MANILA, June 15, 2014—A shrine dedicated to the “Wonder-worker of Padua” in Sampaloc, Manila celebrated the feast of its patron Friday, June 13, in a mass attended by hundreds of the faithful, proving that even centuries after his death, St. Anthony’s legacy is alive and well.
In his sermon, Fr. Edgardo C. Coroza, vicar forane of Our Lady of Loreto, exhorted the faithful to follow the example of St. Anthony of Padua who, like his mentor St. Francis of Assisi, lived according to the Gospel.
“He [St. Anthony] had lived a life [that was] fully committed to Jesus, the infant Jesus, the Bible, the Word of God. He had lived a life fully committed to Christ,” Coroza explained.
This Christ-centeredness of St. Anthony, the priest said, explains why artworks often portray him holding the “Santo Niño” in one arm and the Bible in the other.
According to Coroza, serving Christ is important in every Christian community.
Laity called to be saints
While admitting that commitment is a “big word”, he pointed out that, difficult as it may seem, this is what God demands of each believer, clergy and laity alike.
“We are called to be saints…We are sent forth as heroes,” he said, echoing the “Year of the Laity” slogan.
Coroza stressed the supreme importance of lay empowerment, especially in the Philippines where the Church is overwhelmingly lay.
“The Church in the Philippines is the Church of the laity,” he said.
After mass, devotees were each given the traditional “St. Anthony bread”.
A relic of the saint was also taken out for public veneration.
Religious items inspired by the saint like “estampitas”, framed pictures, statuettes, and St. Anthony novenas and chaplets sold like hotcakes.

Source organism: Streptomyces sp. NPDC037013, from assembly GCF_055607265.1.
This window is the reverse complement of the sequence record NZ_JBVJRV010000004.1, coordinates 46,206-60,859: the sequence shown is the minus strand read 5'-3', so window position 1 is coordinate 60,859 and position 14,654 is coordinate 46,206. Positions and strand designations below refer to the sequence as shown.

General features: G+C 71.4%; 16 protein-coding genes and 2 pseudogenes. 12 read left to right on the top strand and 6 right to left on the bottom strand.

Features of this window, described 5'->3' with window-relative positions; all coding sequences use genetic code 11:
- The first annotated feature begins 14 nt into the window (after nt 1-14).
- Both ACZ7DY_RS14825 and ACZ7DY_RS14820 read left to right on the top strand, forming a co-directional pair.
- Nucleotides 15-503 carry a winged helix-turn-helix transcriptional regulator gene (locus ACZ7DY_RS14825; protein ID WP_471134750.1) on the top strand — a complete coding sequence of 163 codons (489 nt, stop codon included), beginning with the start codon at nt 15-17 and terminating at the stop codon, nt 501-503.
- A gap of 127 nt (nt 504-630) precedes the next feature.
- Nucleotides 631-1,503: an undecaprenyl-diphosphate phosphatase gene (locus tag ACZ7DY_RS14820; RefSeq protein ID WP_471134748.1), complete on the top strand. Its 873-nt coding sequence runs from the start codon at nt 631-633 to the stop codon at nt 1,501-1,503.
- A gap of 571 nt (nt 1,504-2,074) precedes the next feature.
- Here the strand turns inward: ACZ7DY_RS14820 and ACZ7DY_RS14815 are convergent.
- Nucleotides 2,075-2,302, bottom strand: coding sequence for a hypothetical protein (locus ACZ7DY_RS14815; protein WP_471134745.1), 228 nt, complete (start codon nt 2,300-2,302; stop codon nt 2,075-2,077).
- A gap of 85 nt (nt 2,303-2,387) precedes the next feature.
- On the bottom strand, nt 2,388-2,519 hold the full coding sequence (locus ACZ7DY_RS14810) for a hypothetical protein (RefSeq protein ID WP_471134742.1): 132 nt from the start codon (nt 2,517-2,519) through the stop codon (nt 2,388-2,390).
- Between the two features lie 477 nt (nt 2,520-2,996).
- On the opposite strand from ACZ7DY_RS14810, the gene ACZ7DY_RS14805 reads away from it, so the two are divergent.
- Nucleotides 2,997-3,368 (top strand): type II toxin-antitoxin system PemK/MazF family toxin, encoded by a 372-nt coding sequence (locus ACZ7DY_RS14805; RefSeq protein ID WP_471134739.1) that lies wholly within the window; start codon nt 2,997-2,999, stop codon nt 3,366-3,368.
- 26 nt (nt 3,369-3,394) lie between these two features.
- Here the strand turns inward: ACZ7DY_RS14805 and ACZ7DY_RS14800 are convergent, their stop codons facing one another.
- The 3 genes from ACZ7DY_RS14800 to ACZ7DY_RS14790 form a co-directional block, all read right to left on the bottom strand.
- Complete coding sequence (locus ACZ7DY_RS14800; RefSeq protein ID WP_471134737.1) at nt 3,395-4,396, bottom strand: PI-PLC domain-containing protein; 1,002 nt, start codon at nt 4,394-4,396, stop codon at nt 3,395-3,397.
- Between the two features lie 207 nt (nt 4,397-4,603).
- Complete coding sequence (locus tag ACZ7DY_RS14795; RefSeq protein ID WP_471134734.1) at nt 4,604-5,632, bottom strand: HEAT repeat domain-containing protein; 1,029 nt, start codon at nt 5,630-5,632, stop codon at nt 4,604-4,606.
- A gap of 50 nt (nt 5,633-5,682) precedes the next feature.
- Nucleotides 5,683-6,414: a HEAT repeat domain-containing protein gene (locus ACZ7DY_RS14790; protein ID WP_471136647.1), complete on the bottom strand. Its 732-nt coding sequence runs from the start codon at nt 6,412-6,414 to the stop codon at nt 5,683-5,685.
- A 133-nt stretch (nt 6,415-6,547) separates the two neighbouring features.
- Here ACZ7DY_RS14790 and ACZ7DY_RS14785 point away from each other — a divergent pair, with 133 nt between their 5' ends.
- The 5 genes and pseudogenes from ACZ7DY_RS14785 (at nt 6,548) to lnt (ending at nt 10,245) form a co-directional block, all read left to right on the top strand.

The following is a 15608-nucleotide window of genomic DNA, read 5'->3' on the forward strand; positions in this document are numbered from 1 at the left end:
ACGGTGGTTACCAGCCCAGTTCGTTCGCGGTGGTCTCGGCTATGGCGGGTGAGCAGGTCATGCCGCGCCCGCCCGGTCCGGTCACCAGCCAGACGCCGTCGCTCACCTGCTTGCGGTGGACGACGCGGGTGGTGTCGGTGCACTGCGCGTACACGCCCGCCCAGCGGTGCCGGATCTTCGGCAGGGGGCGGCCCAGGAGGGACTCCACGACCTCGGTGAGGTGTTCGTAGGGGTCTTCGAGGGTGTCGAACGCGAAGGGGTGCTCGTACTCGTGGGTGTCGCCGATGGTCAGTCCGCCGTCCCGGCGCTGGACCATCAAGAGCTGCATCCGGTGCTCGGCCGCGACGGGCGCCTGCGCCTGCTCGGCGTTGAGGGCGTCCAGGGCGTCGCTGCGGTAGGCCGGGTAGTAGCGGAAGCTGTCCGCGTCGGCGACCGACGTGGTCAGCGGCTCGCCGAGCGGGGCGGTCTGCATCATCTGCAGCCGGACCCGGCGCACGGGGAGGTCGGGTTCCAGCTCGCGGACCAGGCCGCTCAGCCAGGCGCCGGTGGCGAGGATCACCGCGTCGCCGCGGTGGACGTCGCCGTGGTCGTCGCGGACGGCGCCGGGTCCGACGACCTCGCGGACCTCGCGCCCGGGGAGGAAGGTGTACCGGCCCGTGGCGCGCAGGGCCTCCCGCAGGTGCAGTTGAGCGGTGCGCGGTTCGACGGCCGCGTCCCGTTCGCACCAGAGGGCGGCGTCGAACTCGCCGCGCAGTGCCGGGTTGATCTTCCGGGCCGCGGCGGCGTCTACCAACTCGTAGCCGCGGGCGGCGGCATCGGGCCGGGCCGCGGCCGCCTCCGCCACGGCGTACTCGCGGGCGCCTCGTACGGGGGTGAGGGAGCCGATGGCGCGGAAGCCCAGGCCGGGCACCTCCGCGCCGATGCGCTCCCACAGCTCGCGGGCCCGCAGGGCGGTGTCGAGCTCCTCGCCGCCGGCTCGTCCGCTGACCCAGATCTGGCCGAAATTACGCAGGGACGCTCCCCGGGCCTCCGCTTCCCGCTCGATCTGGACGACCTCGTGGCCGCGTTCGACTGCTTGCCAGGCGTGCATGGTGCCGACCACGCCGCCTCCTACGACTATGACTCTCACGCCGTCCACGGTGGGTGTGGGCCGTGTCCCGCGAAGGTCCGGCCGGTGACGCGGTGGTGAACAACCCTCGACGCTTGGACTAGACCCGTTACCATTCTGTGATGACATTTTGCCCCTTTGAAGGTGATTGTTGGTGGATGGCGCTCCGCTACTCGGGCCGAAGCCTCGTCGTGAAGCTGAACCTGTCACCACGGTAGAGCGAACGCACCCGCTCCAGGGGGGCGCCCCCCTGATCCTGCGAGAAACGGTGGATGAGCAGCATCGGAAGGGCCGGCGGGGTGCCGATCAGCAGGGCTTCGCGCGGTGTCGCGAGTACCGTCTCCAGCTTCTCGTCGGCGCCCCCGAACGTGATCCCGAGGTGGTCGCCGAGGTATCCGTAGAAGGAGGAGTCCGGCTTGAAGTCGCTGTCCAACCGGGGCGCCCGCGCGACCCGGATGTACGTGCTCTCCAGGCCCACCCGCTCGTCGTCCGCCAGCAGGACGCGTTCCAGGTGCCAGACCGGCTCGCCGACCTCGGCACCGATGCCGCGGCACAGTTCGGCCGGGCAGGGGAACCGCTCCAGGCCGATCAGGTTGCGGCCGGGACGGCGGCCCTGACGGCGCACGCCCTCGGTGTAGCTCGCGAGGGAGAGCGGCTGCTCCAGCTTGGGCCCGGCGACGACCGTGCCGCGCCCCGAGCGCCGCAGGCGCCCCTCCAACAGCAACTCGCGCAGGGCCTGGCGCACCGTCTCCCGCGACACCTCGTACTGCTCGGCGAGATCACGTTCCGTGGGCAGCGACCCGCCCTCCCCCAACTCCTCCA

St. Anthony, 1195-1231
Famously remembered today as the patron saint of lost articles and people, Anthony of Padua, who was the most learned and eloquent Franciscan preacher of his time, also worked miracles and fought heresies.
Legend tells of him preaching to fishes when heretics would not accept the Gospel.
Initially an Augustinian, then Fernando Martins joined the Order of the Friars Minor (Franciscans) after an encounter with the martyred Franciscans from Morocco touched him to the core.
Renamed Antonio to highlight his conversion, he vowed to die for the faith, but never saw martyrdom. God had other plans for him.
A talented theologian and evangelist, he found himself using his gifts to spreading God’s word in an age fraught with religious errors and corruption in the Church hierarchy.
Working himself to death, Anthony died at 36 on June 13, 1231. His last words were: “I see my Lord.”
Just a year later in 1232, he was “raised to the altar”.
His was the second-fastest canonization after Peter of Verona’s.
And in 1946, he was named a Doctor of the Church, “Doctor Evangelicus”. (Raymond A. Sebastián)